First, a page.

Indiana Became the Second State to Impose Work Requirements for Medicaid

The expansion of Indiana’s Medicaid model represents Health and Human Services Secretary Alex Azar’s first major policy decision as secretary. | Chris Kleponis/Getty Images
Chris Kleponis/Getty Images

Indiana became the second state to implement work requirements for Medicaid on Friday after the Trump administration approved their waiver.

The Donald Trump administration approved a waiver for Indiana to implement work requirements for the Healthy Indiana Plan (HIP), which provides Indians health insurance. The waiver will also include a tobacco surcharge and up to $240 million over three years for addiction treatment.

Indiana now requires HIP recipients in “community engagement” activities, which includes going to school, participating in a job training program, working, or volunteering.

Alex Azar, the new Health and Human Services (HHS) secretary, said in a statement, “Today’s announcement is one significant step in a long legacy of innovation in person-centered health care. Indiana’s vision and ours goes beyond the provision of quality health care. It recognizes that Medicaid can become a pathway out of poverty.”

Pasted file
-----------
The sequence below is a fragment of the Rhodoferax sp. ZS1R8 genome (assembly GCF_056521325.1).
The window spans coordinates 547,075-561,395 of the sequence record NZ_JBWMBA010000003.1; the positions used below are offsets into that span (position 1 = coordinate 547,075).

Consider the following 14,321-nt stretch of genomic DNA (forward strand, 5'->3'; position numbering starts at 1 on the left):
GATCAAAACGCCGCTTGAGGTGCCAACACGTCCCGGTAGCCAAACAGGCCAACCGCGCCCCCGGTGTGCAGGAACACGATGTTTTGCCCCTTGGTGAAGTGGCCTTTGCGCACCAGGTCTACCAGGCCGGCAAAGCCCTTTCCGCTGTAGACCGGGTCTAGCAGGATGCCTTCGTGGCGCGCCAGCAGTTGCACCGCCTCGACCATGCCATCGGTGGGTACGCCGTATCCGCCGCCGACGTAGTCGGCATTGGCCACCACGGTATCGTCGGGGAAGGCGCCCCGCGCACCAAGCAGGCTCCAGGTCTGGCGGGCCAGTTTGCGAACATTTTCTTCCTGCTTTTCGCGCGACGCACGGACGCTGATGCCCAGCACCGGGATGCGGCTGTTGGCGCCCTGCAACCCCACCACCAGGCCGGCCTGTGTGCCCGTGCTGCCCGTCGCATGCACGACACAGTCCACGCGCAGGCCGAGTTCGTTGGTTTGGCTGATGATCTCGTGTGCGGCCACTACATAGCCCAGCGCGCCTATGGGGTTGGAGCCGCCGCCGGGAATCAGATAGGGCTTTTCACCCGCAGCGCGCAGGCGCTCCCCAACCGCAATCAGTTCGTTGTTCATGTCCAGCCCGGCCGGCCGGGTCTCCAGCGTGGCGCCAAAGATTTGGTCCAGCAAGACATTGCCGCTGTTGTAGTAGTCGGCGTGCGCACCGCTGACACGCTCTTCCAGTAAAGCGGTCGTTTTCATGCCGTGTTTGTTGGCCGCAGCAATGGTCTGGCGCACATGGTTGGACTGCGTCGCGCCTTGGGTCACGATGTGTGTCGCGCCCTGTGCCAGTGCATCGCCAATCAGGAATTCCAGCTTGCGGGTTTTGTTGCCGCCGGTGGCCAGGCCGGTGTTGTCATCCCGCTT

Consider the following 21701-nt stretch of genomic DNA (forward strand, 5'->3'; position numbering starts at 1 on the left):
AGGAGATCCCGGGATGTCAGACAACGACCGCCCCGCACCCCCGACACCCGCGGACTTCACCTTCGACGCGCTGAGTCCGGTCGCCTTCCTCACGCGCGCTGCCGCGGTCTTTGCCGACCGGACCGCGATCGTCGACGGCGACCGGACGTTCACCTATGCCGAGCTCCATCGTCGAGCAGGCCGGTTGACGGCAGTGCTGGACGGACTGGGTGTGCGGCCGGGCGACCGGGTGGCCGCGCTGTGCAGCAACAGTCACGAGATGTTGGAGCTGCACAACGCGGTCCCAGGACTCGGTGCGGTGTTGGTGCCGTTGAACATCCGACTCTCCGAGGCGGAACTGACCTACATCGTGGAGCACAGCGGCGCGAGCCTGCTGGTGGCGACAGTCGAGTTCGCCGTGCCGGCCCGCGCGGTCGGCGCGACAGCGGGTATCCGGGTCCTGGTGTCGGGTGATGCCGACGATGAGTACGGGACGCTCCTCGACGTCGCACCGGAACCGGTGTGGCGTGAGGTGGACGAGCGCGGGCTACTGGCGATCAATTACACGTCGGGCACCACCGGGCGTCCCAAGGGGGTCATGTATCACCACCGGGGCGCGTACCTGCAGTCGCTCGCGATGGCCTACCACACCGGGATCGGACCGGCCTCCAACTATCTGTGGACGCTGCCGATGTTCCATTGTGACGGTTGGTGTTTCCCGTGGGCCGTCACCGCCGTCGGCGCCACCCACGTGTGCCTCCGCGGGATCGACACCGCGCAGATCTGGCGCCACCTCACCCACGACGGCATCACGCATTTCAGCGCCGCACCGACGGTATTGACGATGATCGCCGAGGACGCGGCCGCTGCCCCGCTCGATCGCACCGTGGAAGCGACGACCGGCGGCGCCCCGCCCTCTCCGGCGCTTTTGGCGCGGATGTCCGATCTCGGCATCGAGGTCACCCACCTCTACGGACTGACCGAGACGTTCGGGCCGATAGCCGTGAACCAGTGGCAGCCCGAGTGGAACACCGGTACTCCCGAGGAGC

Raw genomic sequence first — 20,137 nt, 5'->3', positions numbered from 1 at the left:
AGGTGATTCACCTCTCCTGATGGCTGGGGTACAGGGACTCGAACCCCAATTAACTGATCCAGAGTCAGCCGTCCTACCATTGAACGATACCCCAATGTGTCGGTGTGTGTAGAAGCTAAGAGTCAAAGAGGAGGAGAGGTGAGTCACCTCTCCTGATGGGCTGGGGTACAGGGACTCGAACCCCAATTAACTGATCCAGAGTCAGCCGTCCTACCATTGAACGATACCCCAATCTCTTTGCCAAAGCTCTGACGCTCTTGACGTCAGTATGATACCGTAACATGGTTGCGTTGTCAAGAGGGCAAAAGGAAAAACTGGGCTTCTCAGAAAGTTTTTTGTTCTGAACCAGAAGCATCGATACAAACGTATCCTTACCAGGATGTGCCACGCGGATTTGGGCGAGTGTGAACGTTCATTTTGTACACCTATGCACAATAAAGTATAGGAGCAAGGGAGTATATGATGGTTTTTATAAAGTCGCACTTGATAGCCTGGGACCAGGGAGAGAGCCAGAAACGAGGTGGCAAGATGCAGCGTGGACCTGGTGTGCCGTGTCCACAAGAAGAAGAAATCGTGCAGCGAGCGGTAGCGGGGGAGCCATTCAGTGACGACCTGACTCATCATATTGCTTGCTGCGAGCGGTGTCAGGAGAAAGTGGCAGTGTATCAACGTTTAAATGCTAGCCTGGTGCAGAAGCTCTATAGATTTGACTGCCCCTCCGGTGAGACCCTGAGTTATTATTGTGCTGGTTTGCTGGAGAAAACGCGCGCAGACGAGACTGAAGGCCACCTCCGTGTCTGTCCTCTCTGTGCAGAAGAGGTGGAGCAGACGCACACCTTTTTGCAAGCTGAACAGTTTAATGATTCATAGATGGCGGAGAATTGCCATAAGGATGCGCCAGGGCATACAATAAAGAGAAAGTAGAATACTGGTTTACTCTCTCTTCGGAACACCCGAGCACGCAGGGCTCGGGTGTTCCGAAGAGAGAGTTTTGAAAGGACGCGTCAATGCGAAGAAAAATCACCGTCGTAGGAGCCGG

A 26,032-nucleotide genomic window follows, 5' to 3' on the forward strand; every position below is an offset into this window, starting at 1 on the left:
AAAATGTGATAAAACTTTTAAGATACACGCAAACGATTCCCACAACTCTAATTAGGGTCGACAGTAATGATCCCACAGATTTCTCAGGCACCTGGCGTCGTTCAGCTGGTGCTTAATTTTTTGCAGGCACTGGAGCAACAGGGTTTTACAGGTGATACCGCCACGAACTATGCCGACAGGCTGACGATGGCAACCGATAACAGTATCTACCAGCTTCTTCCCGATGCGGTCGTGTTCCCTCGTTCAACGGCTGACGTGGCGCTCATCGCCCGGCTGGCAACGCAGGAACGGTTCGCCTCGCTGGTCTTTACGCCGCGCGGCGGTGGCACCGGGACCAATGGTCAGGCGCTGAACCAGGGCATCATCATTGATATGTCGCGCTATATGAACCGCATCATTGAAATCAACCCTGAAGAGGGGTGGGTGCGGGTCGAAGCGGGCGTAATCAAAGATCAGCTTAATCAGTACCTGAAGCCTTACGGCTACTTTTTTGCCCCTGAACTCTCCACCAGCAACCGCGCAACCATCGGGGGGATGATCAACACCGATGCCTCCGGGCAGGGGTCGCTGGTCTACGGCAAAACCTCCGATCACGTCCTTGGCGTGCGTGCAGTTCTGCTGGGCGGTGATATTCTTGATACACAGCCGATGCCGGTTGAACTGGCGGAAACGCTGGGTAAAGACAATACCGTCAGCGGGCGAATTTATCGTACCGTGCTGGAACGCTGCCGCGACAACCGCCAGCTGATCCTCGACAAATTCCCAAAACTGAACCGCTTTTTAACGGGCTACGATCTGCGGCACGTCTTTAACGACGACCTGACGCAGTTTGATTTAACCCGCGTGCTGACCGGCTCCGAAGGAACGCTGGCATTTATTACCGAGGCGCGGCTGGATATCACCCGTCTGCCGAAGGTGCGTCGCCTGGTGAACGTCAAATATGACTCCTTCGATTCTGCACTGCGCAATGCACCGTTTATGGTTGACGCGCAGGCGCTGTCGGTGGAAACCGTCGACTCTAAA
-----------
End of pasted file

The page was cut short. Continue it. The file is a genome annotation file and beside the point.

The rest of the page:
Kentucky became the first state to implement work requirements for their state Medicaid program in January.

Kentucky Gov. Matt Bevin said on Friday:

With federal approval of our Medicaid waiver, Kentucky will lead the nation in constructive changes to Medicaid. This marks the first significant change to a federal entitlement program in more than 20 years. The result will be a transformational improvement in the overall health of our people and will provide a model for other states to follow.

The Kentucky government suggested that with the Medicaid work requirements, they will save roughly $2 billion federal and state dollars over the next five years.

The Medicaid work requirements would only apply to able-bodied working-age adults. Americans with disabilities, older Americans, children, and pregnant women would not have to comply with potential Medicaid work stipulations.

A Rassmussen poll in January found that 64 percent of Americans approve of work requirements for Medicaid.

Indiana Governor Eric Holcomb said in a statement on Friday:

A decade after it launched, Indiana’s HIP program has become the national model for a state-led, consumer-driven healthcare program that meets citizens’ needs, provides choices and improves lives. … This approval continues coverage for hundreds of thousands of Hoosiers and unlocks funding to expand resources to help people struggling with addiction.

CMS administrator Seema Verma, who worked with then-Indiana Gov. Mike Pence to reform the state’s Medicaid program, said, “This gives us a pathway to start approving waivers. This is about helping those individuals rise out of poverty.”

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